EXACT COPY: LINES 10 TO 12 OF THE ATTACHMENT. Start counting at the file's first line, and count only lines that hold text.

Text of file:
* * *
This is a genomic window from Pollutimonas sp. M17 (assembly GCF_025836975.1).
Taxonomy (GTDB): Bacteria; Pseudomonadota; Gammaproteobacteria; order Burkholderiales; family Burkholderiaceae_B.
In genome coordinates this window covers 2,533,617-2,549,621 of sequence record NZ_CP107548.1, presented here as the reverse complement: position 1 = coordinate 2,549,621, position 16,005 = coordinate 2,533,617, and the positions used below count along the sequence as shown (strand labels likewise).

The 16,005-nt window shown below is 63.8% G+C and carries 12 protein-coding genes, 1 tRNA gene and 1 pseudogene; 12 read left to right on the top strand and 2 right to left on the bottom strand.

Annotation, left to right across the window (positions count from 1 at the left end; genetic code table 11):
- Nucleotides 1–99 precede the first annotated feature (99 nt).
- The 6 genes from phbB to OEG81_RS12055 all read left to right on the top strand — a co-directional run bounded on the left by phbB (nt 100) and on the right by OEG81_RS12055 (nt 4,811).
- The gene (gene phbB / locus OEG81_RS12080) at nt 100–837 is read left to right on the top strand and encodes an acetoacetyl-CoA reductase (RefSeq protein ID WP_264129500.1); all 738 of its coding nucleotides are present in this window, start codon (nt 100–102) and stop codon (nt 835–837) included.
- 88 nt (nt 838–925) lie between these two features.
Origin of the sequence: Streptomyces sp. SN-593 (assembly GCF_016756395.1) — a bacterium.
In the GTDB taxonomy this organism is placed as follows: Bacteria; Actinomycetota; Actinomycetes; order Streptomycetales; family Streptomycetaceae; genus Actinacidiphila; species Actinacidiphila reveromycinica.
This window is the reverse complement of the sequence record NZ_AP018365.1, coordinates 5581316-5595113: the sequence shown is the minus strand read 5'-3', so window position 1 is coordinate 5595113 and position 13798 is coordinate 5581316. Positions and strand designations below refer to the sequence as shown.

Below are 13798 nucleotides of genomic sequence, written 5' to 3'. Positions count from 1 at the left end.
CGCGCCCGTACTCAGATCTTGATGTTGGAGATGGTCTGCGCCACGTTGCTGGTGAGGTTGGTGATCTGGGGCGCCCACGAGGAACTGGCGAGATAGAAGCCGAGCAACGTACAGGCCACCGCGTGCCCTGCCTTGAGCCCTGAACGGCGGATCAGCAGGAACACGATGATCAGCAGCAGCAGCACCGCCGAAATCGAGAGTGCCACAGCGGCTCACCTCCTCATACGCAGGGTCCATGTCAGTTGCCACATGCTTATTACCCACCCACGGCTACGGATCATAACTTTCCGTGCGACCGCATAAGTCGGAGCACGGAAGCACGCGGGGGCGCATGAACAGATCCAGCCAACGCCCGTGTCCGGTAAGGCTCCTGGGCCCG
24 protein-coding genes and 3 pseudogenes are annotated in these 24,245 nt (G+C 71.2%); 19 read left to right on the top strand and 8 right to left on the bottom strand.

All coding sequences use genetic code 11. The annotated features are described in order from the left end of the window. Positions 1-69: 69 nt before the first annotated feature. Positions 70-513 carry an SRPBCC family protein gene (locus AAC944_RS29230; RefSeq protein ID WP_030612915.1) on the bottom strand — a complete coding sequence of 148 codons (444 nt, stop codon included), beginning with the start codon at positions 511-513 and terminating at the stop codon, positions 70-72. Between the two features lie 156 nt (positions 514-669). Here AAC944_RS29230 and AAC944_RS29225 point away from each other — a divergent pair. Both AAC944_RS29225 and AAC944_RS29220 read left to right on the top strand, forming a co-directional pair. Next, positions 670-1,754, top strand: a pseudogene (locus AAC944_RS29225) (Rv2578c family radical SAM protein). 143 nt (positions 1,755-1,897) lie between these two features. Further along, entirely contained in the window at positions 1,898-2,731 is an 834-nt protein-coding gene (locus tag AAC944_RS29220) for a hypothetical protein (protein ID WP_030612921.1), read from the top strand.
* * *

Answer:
Origin of the sequence: Streptomyces sp. SN-593 (assembly GCF_016756395.1) — a bacterium.
In the GTDB taxonomy this organism is placed as follows: Bacteria; Actinomycetota; Actinomycetes; order Streptomycetales; family Streptomycetaceae; genus Actinacidiphila; species Actinacidiphila reveromycinica.
This window is the reverse complement of the sequence record NZ_AP018365.1, coordinates 5581316-5595113: the sequence shown is the minus strand read 5'-3', so window position 1 is coordinate 5595113 and position 13798 is coordinate 5581316. Positions and strand designations below refer to the sequence as shown.